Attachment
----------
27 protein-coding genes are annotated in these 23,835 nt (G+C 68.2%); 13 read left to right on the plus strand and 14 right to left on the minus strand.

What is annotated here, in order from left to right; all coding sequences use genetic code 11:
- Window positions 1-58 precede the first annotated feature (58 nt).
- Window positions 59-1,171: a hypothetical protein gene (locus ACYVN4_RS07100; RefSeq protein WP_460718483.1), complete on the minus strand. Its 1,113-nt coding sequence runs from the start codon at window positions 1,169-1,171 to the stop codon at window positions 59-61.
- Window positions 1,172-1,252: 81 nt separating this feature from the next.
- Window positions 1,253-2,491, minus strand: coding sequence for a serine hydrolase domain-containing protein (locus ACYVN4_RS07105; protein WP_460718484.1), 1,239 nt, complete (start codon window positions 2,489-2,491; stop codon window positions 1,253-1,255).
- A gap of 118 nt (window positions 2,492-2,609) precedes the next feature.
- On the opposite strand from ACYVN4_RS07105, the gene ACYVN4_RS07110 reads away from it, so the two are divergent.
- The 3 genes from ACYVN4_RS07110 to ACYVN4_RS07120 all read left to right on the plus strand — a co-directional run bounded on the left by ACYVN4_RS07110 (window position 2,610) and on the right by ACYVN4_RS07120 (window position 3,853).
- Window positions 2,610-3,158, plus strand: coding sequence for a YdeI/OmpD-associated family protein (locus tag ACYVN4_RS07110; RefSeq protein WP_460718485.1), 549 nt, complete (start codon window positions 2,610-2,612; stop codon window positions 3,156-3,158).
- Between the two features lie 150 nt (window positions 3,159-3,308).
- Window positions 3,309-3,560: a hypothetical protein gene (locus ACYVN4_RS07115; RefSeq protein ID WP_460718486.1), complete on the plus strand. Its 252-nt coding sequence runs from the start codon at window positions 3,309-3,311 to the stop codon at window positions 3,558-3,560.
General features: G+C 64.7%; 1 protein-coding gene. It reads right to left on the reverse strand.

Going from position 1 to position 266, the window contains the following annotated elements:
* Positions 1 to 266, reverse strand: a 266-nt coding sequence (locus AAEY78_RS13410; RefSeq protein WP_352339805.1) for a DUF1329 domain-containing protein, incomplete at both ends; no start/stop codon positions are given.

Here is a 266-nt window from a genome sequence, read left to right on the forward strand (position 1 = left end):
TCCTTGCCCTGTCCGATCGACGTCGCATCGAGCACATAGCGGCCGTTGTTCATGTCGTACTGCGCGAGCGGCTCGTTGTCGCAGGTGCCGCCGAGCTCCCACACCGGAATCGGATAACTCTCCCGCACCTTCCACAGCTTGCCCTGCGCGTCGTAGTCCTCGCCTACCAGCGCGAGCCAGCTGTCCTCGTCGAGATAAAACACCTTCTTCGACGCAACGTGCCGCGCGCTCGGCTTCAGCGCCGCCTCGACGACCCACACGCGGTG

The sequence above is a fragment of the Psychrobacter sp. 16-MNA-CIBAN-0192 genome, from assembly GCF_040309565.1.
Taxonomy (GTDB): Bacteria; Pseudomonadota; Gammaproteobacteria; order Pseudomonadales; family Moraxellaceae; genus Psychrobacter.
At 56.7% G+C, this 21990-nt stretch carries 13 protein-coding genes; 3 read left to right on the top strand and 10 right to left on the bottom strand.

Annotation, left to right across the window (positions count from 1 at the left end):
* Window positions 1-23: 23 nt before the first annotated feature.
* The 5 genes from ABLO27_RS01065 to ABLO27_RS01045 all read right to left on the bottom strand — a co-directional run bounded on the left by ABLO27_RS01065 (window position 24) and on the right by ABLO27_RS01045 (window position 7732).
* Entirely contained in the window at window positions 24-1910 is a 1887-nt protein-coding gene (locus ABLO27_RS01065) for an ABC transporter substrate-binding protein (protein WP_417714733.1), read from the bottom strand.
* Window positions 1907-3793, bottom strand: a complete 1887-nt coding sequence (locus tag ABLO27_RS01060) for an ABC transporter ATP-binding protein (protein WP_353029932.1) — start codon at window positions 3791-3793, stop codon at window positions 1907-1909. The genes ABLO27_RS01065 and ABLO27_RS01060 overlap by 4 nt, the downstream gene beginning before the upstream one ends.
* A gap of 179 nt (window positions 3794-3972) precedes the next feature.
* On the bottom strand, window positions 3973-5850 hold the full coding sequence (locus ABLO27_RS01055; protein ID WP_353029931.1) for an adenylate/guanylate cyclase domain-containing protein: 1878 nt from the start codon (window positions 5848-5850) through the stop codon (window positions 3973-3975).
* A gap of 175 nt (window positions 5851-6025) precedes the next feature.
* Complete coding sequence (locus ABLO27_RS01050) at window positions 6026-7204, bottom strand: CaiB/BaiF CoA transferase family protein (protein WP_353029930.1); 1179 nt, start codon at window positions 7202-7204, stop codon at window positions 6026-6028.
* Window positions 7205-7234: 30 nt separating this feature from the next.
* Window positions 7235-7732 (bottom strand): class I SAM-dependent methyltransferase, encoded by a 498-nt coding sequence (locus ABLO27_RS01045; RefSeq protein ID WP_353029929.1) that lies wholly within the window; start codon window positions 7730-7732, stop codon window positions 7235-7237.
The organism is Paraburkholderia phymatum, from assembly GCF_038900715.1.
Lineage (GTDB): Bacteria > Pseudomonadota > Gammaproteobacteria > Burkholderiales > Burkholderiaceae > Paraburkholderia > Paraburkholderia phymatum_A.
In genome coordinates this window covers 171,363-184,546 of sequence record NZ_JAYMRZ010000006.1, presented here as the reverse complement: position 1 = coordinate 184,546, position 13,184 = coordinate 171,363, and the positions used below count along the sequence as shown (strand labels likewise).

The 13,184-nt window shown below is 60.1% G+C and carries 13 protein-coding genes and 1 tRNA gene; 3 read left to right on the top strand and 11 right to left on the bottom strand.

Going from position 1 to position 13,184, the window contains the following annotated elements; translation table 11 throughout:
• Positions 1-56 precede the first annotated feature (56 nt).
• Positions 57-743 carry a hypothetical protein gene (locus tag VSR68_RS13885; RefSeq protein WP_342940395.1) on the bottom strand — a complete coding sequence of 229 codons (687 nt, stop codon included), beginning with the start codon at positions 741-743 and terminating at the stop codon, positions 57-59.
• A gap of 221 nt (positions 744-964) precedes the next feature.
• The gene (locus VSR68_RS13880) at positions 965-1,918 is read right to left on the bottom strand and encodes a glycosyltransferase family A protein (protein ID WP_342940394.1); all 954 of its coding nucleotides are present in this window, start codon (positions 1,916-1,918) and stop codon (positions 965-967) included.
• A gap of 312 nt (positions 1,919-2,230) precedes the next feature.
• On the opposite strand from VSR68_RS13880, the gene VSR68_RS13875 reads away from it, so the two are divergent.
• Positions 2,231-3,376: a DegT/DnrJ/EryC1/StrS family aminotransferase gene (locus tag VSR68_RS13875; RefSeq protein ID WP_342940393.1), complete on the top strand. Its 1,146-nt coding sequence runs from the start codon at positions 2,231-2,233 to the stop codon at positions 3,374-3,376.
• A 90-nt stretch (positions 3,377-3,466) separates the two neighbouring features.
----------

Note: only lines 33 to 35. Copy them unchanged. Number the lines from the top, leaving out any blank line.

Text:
Lineage (GTDB): Bacteria > Pseudomonadota > Gammaproteobacteria > Burkholderiales > Burkholderiaceae > Paraburkholderia > Paraburkholderia phymatum_A.
In genome coordinates this window covers 171,363-184,546 of sequence record NZ_JAYMRZ010000006.1, presented here as the reverse complement: position 1 = coordinate 184,546, position 13,184 = coordinate 171,363, and the positions used below count along the sequence as shown (strand labels likewise).

The 13,184-nt window shown below is 60.1% G+C and carries 13 protein-coding genes and 1 tRNA gene; 3 read left to right on the top strand and 11 right to left on the bottom strand.